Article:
Over $13 million invested in training early childhood educators: Sun Xueling

As at July, about 650 educators have completed the Professional Development Programme. ST PHOTO: KUA CHEE SIONG

SINGAPORE - The Early Childhood Development Agency (ECDA) has invested more than $13 million in the past six years to train more than 2,200 early childhood educators, said Ms Sun Xueling, Minister of State for Social and Family Development, on Wednesday (July 13).

She was speaking at ECDA's annual appointment ceremony, where 456 educators were appointed under its Professional Development Programme (PDP).

Since 2016, a total of 2,735 educators - including those appointed during Wednesday's virtual event - have taken part in the three-year programme, which aims to help them progress in their careers and take on larger roles.

As at July, about 650 educators - including teachers and leaders - have completed the programme.

Ms Sun said that almost half of the pre-school teachers who have completed the PDP have taken on larger and more complex job roles by the end of the programme.

These include mentoring other educators and leading centre-wide initiatives.

There are three PDPs - for pre-school teachers, pre-school leaders and educarers, or staff who care for younger children up to the age of three.

Participants spend 180 hours over three years on courses and projects that will deepen their professional and leadership skills, and prepare them for more responsibilities at their workplace.

Cash rewards are given upon meeting certain milestones over the three years, totalling $12,000 for pre-school teachers and early years educators, and $15,000 for centre leaders.

Ms Sun said that developing early childhood professionals is a top priority for the Government, and it has recently launched several initiatives to guide educators and leaders in honing their craft.

This includes the Skills Framework for Early Childhood, which spells out the career pathways and competencies required for various job roles in the sector, and the Early Childhood Learning Communities for seasoned pre-school teachers to share know-how and experiences with their peers.

“Raising the quality of early childhood professionals and programmes achieves two key objectives,” she said.

The first is ensuring that children receive early guidance and instruction that will help them to learn for life, as well as developing social and emotional competencies.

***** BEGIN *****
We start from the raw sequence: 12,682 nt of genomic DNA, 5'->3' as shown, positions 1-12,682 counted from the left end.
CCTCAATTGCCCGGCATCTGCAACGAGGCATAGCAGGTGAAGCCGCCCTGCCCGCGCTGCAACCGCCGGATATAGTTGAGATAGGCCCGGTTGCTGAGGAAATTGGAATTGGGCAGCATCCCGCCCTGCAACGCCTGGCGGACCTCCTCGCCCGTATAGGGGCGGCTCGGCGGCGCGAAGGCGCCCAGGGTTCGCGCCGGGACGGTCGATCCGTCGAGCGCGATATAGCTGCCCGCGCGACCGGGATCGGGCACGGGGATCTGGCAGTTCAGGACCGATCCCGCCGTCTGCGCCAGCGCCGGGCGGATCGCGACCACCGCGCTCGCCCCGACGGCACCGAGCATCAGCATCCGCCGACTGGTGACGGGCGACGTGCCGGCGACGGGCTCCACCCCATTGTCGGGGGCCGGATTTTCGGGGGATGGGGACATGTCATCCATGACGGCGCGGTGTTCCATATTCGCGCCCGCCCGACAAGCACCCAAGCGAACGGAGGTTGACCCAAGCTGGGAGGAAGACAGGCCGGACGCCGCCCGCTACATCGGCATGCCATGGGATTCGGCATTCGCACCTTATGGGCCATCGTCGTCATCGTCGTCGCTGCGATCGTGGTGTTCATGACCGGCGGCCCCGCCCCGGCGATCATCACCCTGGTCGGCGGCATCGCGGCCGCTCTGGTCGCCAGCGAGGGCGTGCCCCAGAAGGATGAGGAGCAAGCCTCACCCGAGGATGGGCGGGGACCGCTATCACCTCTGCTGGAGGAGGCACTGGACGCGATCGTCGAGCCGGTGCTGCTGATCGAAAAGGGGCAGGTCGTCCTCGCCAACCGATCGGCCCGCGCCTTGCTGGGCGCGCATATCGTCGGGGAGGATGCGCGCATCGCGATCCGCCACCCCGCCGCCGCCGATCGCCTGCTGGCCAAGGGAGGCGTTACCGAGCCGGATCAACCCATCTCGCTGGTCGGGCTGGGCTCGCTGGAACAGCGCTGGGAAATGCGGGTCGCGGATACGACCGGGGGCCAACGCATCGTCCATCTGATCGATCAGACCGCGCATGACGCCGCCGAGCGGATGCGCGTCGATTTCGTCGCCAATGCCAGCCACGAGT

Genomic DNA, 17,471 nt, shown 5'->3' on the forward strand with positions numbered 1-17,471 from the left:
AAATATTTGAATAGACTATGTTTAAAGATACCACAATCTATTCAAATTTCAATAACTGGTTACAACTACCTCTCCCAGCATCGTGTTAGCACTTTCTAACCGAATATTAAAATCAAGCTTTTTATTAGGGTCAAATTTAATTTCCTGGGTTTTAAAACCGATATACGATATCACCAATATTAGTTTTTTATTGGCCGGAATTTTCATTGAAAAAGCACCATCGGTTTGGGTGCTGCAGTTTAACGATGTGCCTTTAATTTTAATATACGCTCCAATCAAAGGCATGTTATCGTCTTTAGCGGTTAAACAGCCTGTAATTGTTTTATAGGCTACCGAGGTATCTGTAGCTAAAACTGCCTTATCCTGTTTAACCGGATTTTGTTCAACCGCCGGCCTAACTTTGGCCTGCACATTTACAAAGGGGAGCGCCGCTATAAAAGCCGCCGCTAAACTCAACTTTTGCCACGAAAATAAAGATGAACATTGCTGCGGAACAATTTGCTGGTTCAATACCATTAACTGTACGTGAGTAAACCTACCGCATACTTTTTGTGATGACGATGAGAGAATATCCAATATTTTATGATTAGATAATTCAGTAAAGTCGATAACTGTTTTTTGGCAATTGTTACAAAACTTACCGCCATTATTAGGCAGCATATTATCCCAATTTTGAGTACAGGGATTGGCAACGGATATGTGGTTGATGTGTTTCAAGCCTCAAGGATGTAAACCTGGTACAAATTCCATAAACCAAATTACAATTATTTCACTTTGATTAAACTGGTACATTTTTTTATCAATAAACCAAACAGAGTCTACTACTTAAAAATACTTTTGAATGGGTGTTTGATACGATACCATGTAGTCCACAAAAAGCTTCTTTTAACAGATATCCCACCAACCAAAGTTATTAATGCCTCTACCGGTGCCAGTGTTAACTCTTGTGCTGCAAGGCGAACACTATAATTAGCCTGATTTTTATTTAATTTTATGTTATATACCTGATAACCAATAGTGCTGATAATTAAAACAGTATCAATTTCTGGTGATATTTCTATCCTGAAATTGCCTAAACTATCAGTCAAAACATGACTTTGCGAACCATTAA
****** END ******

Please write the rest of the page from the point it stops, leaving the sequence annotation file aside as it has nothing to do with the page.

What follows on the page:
The second aim is “ensuring that our early childhood professionals have a rewarding career – both in terms of skills development and competencies, and also career and wage progression”, said Ms Sun.

"It is never easy juggling work and one's professional development at the same time. That's why I am heartened to see PDP participants not only committed to the three-year journey, but also intent on applying acquired skills and competencies to your work," she added.

Madam Noorlinda Buang, 55, who finished the PDP for leaders last year, said she enjoyed her overseas study trip to Taiwan in 2019 as part of the programme.

"I was very inspired by the leaders of the pre-schools there, which took in children with special needs," said the centre principal of a PAP Community Foundation (PCF) Sparkletots centre in Jurong West.

"I felt more confident and inspired to support kids and their parents," she said. Her centre now has five children with special needs, and an assistant teacher who has mild intellectual disability.

Ms Noorlinda Bte Buang, Centre Principal at PCF Sparkletots, joined the early childhood sector in 2004. ST PHOTO: DIOS VINCOY JR.

Madam Noorlinda joined the early childhood sector in 2004 after her warehouse supervisor husband was retrenched and she was looking for work. She had previously stopped working in the retail sector to take care of her four children.

Volunteering with Mendaki was the first time she worked with young children.

"I was helping them with reading, preparing for Primary 1, knocking on doors to get children to go to school," she said.

She has since taken up several early childhood qualifications including two diplomas and a degree from private providers while working across several pre-schools in the last two decades.

One of her daughters, aged 24, is also working in PCF as an educarer.

"Being in this sector gives me a sense of satisfaction and pride, seeing the changes in the children," said Madam Noorlinda, who hopes to take up a course next year to learn more about children up to three years of age.

"It's also important to keep up with the times and be well-informed and resourceful. It makes you more worthwhile in the market and you can impart new things to the children."

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